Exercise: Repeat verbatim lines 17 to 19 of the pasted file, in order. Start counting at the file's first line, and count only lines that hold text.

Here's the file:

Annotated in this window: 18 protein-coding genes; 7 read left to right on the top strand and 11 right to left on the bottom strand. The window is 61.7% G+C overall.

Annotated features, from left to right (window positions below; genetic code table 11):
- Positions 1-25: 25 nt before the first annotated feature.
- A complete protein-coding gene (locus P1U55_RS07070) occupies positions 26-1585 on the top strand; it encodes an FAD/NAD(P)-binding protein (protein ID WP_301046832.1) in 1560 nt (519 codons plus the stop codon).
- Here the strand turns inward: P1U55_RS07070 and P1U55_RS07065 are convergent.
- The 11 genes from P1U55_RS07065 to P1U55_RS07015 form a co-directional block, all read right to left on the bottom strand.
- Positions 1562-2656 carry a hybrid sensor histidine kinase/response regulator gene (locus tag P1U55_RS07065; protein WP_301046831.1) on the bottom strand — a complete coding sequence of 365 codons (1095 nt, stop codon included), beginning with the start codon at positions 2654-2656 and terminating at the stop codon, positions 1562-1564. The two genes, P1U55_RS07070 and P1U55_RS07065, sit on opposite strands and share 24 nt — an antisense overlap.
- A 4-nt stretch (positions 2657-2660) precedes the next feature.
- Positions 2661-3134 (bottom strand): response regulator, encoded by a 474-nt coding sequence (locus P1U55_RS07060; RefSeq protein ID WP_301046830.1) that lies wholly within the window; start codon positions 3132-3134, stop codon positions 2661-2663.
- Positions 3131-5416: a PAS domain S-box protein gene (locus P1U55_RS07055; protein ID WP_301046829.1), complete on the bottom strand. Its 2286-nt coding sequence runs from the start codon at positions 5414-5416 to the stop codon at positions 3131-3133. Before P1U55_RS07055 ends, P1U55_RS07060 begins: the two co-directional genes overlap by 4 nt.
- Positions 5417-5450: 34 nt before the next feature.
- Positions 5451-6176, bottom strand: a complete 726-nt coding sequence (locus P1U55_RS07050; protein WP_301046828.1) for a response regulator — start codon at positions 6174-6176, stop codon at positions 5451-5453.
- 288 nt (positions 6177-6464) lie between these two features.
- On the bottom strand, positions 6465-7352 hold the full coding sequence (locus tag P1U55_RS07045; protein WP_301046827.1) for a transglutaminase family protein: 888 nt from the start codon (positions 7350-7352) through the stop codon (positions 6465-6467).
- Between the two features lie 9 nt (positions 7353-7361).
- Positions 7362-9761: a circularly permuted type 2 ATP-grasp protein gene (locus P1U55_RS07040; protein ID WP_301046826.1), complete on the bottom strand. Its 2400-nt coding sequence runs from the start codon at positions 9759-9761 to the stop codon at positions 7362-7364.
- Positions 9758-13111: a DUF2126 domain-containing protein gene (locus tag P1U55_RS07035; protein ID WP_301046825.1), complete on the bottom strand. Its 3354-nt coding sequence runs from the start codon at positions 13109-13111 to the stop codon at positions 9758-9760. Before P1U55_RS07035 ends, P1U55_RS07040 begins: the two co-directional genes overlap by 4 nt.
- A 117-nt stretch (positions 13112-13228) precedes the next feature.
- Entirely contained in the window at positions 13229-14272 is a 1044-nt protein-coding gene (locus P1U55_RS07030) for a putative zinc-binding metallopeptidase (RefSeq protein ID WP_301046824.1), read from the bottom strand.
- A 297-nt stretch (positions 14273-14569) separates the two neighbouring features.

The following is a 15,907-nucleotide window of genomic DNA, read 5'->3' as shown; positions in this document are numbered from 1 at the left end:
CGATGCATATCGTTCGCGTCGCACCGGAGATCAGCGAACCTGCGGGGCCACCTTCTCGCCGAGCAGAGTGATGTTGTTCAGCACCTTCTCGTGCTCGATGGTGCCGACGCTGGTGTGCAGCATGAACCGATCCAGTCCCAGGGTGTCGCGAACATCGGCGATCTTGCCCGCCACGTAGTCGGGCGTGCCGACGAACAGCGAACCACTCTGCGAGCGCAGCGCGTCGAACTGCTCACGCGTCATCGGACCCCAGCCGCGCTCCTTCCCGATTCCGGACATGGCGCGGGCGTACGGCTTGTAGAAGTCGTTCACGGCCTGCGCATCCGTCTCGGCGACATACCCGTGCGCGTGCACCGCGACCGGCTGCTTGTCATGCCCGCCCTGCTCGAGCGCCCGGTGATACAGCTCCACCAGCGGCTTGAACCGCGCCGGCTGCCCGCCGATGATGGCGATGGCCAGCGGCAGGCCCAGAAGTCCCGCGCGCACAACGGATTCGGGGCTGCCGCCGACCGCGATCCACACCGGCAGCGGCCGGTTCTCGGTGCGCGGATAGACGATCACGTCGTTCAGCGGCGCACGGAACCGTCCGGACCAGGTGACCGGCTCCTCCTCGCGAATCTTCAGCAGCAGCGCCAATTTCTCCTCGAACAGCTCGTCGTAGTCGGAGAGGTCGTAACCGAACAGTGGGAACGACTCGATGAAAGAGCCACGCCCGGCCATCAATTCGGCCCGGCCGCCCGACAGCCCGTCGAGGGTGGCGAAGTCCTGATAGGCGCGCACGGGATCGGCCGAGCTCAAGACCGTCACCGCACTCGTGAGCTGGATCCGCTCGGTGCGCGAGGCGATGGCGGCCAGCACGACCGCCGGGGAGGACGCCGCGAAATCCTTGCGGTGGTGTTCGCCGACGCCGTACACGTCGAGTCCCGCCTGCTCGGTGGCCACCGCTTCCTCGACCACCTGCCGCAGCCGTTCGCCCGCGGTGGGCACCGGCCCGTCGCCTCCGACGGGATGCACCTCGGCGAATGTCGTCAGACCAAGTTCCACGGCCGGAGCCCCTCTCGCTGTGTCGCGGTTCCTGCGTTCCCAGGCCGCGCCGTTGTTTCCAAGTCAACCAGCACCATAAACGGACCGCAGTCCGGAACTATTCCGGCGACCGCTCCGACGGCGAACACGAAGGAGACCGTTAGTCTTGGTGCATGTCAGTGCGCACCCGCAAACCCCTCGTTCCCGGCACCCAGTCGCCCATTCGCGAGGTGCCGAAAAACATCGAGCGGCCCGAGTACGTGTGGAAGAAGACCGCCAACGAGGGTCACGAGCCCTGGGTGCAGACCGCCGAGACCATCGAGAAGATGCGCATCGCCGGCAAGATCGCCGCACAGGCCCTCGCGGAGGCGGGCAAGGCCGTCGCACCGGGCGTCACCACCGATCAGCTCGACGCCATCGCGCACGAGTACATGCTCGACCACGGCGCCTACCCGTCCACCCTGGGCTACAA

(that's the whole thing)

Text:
- Positions 9758-13111: a DUF2126 domain-containing protein gene (locus tag P1U55_RS07035; protein ID WP_301046825.1), complete on the bottom strand. Its 3354-nt coding sequence runs from the start codon at positions 13109-13111 to the stop codon at positions 9758-9760. Before P1U55_RS07035 ends, P1U55_RS07040 begins: the two co-directional genes overlap by 4 nt.
- A 117-nt stretch (positions 13112-13228) precedes the next feature.
- Entirely contained in the window at positions 13229-14272 is a 1044-nt protein-coding gene (locus P1U55_RS07030) for a putative zinc-binding metallopeptidase (RefSeq protein ID WP_301046824.1), read from the bottom strand.